The A-5 also became a favorite of bird hunters and skeet shooters for it’s quick shooting and easy handling. The A-5 could hold five rounds of ammunition and be emptied in only a few seconds. The A-5 was produced all the way up to 1998 and continues to be a favorite of bird hunters everywhere.
The next shotguns to make a splash were the Winchester Model 12 and the Ithaca 37. It has to be mentioned that the Ithaca 37 was based a John Browning patent, which became the Remington 17. The Model 12 was the first mass produced and successful internal hammer fired shotgun, and served alongside the 1897 in multiple wars. The Ithaca 37 became famed for its use with the NYPD and the LAPD. The Ithaca 37 in its different incarnations is the most widely produced shotgun in the United States.
By the time the 1960s came around two big names in shotguns dominated the market. The Remington 870, and the Mossberg 500 could be found in the squad car of police officers, the gun cabinets of hunters, and under the beds of those looking for a home defense weapon. These three pump action shotguns became the new normal for shotguns, and were much more popular than the many different budget pump guns at the time.
The Remington 870 and Mossberg 500 continue to serve to this day in with a multitude of users. Both shotguns are considered to be working man’s shotguns and are in heavy use with the police and military. The Mossberg and Remington’s popularity has spurred numerous incarnations and a massive amount of aftermarket parts. This allows the user to tailor the weapon for hunting, sport shooting or home defense. A basic model of these shotguns can radically redesigned to a tactical configuration with foregrip, adjustable buttstock, a red dot optic, and a flashlight without the use of tools.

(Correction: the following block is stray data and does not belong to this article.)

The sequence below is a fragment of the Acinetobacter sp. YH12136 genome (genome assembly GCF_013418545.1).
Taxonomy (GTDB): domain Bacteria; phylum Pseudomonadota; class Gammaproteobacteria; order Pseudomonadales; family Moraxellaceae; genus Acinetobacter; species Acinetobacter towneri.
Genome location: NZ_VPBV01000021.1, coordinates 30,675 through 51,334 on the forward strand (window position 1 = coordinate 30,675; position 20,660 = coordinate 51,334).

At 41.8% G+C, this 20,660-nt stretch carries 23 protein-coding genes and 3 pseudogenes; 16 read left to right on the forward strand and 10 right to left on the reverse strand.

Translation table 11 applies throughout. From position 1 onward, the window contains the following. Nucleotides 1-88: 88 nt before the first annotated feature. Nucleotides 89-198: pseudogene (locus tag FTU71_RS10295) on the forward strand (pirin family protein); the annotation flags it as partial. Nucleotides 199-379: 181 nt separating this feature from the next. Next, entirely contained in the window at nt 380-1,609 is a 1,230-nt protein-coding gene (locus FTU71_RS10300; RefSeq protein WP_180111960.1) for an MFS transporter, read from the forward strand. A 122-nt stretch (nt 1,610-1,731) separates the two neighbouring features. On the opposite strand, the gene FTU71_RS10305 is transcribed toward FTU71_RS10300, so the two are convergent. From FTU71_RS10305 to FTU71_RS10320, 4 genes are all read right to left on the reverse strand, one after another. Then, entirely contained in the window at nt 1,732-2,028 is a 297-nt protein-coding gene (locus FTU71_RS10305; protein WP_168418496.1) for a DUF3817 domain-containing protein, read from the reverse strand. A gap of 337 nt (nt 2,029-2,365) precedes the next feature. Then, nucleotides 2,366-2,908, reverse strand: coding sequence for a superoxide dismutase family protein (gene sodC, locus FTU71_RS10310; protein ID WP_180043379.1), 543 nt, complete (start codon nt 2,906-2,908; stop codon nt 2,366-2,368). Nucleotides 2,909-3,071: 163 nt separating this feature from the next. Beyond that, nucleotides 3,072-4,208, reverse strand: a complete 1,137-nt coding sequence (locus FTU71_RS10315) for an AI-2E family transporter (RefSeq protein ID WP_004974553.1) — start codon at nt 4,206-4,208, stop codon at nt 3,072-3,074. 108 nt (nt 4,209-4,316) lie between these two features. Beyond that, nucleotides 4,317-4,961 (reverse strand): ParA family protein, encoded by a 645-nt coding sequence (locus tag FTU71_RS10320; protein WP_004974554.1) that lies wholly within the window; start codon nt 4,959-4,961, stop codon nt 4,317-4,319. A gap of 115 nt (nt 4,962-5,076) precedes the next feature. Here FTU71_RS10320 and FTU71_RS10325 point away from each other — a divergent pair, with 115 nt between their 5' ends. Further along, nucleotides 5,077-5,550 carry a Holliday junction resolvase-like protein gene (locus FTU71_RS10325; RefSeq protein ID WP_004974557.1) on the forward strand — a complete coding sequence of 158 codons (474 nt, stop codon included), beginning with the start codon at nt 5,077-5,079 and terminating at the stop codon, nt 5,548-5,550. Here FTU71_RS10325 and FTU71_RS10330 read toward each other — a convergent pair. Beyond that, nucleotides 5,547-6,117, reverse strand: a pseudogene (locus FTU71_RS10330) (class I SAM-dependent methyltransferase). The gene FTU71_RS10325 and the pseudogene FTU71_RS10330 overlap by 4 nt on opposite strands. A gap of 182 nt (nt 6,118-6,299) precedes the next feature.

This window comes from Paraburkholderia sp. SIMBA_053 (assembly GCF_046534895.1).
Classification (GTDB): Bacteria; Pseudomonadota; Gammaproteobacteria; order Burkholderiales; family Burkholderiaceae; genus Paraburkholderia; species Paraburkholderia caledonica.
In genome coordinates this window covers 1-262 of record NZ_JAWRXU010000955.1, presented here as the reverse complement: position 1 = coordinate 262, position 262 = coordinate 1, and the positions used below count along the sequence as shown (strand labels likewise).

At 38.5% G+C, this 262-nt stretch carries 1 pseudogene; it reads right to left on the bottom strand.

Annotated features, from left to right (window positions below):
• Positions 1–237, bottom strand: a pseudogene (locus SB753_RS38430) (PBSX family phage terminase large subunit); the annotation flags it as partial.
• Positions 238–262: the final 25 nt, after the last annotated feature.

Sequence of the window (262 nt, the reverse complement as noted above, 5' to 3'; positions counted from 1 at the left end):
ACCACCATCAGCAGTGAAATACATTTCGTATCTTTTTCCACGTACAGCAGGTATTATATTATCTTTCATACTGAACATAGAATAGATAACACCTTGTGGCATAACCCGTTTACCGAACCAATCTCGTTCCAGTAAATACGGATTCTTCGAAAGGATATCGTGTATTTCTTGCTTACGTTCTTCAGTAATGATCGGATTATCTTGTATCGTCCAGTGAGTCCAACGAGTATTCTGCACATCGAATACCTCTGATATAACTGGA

The Mossberg 500 and Remington 870 are favorites for home defense. These two models helped propel the shotgun to the legendary home defense weapon it is now. The popularity of the two weapons put them in a wide variety of homes, and their ease of use and massive firepower made them ideal home defense weapons.
Both of these shotguns are the mainstay American shotgun, and both have spawned numerous, cheaper clones made overseas. Not only are these shotguns two of the most popular shotguns, but they are some of the most popular shotguns in the world.
While the Remington 870 and Mossberg 500 are not going anywhere anytime soon, the modern tactical semi-automatic is becoming more and more popular. The United States Marines adopted the Benelli M4 as their joint service shotgun, renamed the M1014. The Benelli M4 was used well before the military adopted it.
The M4 has been a favorite for home defense and tactical applications due to it’s increased rate of fire. In fact the M4 was around well before the military adopted it, and has always been a popular shotgun. The M4 is also easier to use and requires no manual action beyond chambering the first round. The M4 replaces the standard bead sight with ghost ring sights, and is available with an adjustable buttstock.
Semi-automatic shotguns have been replacing the classic Remington and Mossberg shotguns slowly by users who appreciate the faster rate of fire, more modern design, ease of use, and of course the reduced recoil. The combination of these traits makes the semi-automatic shotgun the premier home defense weapon.
Shotguns have come a long way since the birth of the United States. They have been used in wars across the globe, put food on the table, and have been the mainstay of the civilian home defense market. The shotgun is one of the most versatile weapons there is, and its staying power is evident in it’s varied and storied history.